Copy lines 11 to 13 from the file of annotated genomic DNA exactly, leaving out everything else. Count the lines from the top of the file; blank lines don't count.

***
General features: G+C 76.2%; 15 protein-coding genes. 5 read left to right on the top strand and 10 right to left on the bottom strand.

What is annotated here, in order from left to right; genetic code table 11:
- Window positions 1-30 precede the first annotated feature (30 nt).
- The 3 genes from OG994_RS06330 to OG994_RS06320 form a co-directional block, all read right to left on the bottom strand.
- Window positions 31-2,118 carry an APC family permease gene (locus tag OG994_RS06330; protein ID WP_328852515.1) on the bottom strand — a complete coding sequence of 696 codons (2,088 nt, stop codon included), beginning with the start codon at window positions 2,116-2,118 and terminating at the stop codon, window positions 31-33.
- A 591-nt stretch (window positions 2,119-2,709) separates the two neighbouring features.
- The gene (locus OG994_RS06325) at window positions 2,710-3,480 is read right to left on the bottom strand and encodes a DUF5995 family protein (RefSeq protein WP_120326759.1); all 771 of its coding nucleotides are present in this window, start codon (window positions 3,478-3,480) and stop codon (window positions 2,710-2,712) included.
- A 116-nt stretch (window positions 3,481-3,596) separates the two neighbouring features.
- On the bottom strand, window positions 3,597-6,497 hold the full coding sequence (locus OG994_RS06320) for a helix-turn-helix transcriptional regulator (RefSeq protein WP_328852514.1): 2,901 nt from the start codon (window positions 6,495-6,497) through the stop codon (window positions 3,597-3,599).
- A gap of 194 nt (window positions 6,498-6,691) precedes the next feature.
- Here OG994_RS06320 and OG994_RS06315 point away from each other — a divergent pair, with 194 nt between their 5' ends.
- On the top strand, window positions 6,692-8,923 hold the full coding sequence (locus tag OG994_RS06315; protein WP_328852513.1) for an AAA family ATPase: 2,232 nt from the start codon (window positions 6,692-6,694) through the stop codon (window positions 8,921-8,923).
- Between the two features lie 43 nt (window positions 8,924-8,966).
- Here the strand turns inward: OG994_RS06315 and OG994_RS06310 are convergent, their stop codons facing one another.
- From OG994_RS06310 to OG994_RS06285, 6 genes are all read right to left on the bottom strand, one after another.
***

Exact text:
- Here OG994_RS06320 and OG994_RS06315 point away from each other — a divergent pair, with 194 nt between their 5' ends.
- On the top strand, window positions 6,692-8,923 hold the full coding sequence (locus tag OG994_RS06315; protein WP_328852513.1) for an AAA family ATPase: 2,232 nt from the start codon (window positions 6,692-6,694) through the stop codon (window positions 8,921-8,923).
- Between the two features lie 43 nt (window positions 8,924-8,966).